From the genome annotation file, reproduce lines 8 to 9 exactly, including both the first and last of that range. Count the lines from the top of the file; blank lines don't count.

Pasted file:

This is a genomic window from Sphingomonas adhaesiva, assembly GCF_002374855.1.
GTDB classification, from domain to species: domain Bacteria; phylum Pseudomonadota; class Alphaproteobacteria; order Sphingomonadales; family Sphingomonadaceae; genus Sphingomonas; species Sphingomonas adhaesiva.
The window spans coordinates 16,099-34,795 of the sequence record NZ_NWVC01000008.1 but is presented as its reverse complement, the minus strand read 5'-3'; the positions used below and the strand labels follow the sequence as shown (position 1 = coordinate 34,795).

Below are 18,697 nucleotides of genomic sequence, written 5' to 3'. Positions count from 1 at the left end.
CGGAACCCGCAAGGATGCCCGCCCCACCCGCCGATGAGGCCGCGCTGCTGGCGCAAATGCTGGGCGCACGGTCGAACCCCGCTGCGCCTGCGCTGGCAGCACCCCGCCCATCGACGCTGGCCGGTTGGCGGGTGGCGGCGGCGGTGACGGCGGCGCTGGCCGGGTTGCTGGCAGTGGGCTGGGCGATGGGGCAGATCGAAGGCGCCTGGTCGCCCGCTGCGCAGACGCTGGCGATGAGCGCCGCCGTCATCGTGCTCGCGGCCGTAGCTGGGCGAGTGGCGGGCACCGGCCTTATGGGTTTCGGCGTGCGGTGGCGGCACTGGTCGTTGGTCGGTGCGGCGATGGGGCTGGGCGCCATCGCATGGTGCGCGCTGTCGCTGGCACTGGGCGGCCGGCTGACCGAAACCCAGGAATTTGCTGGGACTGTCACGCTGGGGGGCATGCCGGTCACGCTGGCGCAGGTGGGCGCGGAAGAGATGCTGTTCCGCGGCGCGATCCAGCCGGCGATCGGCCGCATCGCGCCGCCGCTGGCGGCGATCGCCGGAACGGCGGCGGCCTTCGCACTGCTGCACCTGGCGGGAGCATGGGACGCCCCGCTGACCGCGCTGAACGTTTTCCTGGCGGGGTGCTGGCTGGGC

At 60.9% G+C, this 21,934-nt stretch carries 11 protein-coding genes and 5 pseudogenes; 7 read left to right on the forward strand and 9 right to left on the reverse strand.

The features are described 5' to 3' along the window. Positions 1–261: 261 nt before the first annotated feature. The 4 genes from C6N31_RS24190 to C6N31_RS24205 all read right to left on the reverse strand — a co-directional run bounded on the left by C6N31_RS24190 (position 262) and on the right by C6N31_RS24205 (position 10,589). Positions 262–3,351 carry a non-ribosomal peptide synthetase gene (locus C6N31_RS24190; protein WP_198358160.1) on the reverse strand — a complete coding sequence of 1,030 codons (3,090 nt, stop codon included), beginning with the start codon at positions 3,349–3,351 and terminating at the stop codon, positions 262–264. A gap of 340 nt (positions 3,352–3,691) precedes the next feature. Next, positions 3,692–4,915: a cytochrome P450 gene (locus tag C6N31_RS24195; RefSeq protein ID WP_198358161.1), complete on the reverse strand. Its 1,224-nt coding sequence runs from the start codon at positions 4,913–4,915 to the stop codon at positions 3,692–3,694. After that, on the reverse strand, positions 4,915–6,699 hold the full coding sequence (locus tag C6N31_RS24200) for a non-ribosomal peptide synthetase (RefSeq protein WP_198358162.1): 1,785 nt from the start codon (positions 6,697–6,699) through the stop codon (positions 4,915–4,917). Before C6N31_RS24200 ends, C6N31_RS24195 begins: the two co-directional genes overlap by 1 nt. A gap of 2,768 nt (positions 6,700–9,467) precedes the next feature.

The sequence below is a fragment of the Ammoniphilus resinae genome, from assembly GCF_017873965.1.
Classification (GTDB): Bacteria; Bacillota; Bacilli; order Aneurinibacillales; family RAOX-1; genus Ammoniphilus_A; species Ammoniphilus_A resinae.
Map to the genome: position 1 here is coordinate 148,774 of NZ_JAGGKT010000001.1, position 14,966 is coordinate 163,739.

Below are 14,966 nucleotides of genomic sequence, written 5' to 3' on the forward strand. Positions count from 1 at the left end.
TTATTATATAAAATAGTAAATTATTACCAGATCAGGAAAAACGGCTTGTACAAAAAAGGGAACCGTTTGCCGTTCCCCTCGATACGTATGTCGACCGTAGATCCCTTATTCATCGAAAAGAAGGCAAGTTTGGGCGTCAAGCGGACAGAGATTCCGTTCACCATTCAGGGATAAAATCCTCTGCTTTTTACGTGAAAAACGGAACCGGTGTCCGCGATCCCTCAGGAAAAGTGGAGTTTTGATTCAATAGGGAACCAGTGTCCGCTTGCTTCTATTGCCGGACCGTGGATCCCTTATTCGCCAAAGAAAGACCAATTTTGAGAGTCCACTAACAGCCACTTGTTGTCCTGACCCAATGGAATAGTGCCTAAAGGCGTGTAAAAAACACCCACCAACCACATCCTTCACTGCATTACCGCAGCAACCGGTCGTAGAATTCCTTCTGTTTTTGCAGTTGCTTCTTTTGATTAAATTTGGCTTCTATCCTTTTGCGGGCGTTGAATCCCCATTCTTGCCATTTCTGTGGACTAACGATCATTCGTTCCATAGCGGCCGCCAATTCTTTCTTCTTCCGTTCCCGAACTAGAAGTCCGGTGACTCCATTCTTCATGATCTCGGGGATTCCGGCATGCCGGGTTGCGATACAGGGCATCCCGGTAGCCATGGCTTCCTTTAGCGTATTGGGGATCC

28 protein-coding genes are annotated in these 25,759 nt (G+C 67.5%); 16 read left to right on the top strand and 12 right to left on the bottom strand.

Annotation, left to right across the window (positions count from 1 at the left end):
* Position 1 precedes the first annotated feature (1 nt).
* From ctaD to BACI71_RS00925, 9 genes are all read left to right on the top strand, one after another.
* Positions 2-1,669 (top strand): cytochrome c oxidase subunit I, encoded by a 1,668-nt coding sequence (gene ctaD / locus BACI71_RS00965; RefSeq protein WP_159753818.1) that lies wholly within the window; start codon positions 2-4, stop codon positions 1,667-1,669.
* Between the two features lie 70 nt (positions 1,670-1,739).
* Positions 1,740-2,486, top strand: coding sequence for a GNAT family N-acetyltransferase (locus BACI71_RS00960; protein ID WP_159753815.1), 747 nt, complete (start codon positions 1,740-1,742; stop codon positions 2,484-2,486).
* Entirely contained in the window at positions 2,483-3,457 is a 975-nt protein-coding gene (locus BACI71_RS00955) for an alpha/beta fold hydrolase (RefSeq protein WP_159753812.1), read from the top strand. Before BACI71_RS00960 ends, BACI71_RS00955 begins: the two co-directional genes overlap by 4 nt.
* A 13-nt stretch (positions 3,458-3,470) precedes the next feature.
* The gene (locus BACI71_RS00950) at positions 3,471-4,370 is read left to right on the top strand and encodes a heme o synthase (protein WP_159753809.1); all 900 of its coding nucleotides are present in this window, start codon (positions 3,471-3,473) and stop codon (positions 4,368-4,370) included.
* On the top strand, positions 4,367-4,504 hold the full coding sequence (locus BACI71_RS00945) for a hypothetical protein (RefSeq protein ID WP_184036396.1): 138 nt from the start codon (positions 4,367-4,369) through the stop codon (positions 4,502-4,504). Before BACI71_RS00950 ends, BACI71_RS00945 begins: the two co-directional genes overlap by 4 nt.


The sequence below is a fragment of the Ammoniphilus resinae genome, from assembly GCF_017873965.1.
Classification (GTDB): Bacteria; Bacillota; Bacilli; order Aneurinibacillales; family RAOX-1; genus Ammoniphilus_A; species Ammoniphilus_A resinae.